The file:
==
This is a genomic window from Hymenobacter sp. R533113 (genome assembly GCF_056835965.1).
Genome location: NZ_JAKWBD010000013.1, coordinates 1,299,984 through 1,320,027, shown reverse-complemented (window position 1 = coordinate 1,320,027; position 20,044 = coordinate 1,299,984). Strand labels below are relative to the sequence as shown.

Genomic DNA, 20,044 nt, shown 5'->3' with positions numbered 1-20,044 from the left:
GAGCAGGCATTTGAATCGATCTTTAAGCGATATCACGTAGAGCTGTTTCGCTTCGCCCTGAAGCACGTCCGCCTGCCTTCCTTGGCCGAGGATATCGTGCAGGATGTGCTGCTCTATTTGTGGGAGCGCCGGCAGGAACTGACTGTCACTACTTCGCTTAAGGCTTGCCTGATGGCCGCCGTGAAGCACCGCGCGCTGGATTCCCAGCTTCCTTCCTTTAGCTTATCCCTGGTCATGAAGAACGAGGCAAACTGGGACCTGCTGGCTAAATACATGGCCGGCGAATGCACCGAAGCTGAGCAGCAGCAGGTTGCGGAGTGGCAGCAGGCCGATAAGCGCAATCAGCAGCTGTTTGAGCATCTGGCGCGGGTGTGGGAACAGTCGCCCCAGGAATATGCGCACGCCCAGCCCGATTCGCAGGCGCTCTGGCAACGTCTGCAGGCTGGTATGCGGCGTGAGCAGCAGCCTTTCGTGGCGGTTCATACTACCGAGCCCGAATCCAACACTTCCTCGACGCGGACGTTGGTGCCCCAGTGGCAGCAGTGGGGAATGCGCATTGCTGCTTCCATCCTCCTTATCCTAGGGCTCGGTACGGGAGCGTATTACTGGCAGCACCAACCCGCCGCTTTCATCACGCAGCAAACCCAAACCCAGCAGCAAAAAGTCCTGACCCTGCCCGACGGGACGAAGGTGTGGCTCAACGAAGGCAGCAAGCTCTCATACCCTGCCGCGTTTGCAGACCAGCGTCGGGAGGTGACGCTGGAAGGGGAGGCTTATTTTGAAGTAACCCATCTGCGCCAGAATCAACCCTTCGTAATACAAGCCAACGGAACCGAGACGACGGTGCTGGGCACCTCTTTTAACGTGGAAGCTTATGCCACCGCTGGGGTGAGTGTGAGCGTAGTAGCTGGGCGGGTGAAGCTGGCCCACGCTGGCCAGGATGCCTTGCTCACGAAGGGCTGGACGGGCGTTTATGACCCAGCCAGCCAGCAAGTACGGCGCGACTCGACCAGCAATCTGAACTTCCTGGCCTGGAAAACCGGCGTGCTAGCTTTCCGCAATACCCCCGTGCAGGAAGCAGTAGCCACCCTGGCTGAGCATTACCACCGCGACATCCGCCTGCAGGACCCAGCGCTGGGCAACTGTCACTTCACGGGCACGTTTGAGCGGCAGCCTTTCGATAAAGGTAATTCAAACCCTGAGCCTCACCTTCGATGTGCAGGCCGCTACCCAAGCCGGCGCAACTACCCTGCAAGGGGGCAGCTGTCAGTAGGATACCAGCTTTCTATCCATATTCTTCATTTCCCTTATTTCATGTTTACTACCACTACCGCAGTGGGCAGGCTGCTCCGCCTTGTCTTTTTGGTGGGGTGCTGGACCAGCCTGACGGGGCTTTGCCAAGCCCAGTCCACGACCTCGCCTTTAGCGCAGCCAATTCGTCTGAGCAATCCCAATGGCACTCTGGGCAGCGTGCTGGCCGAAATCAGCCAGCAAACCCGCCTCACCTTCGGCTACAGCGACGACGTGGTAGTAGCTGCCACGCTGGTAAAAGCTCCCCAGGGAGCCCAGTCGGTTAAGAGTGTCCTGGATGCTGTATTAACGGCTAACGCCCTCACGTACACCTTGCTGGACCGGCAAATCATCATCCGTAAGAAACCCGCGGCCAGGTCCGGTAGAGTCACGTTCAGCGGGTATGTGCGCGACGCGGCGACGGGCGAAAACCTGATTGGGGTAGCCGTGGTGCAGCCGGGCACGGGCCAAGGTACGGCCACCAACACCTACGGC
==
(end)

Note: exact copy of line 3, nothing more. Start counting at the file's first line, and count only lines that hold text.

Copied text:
Genomic DNA, 20,044 nt, shown 5'->3' with positions numbered 1-20,044 from the left: